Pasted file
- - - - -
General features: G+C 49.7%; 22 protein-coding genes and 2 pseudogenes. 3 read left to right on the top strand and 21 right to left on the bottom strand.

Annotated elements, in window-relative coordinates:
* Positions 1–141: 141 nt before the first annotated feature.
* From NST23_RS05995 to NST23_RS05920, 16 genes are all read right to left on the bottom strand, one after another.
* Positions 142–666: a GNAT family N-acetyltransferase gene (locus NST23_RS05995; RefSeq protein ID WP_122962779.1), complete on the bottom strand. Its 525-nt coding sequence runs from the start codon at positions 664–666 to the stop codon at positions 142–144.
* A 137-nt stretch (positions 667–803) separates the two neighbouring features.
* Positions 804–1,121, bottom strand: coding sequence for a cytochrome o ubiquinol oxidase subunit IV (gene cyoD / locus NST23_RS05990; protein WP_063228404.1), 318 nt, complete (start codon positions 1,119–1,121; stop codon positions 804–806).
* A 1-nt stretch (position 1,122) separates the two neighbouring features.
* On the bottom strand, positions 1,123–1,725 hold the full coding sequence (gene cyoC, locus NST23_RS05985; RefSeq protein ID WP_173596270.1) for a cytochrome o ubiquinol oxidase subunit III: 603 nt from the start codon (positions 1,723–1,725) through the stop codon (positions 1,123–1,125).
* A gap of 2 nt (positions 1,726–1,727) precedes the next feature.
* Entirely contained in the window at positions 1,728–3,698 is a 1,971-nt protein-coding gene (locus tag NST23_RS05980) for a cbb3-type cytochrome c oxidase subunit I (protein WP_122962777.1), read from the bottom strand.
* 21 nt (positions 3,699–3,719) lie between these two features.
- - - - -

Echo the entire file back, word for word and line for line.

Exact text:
General features: G+C 49.7%; 22 protein-coding genes and 2 pseudogenes. 3 read left to right on the top strand and 21 right to left on the bottom strand.

Annotated elements, in window-relative coordinates:
* Positions 1–141: 141 nt before the first annotated feature.
* From NST23_RS05995 to NST23_RS05920, 16 genes are all read right to left on the bottom strand, one after another.
* Positions 142–666: a GNAT family N-acetyltransferase gene (locus NST23_RS05995; RefSeq protein ID WP_122962779.1), complete on the bottom strand. Its 525-nt coding sequence runs from the start codon at positions 664–666 to the stop codon at positions 142–144.
* A 137-nt stretch (positions 667–803) separates the two neighbouring features.
* Positions 804–1,121, bottom strand: coding sequence for a cytochrome o ubiquinol oxidase subunit IV (gene cyoD / locus NST23_RS05990; protein WP_063228404.1), 318 nt, complete (start codon positions 1,119–1,121; stop codon positions 804–806).
* A 1-nt stretch (position 1,122) separates the two neighbouring features.
* On the bottom strand, positions 1,123–1,725 hold the full coding sequence (gene cyoC, locus NST23_RS05985; RefSeq protein ID WP_173596270.1) for a cytochrome o ubiquinol oxidase subunit III: 603 nt from the start codon (positions 1,723–1,725) through the stop codon (positions 1,123–1,125).
* A gap of 2 nt (positions 1,726–1,727) precedes the next feature.
* Entirely contained in the window at positions 1,728–3,698 is a 1,971-nt protein-coding gene (locus tag NST23_RS05980) for a cbb3-type cytochrome c oxidase subunit I (protein WP_122962777.1), read from the bottom strand.
* 21 nt (positions 3,699–3,719) lie between these two features.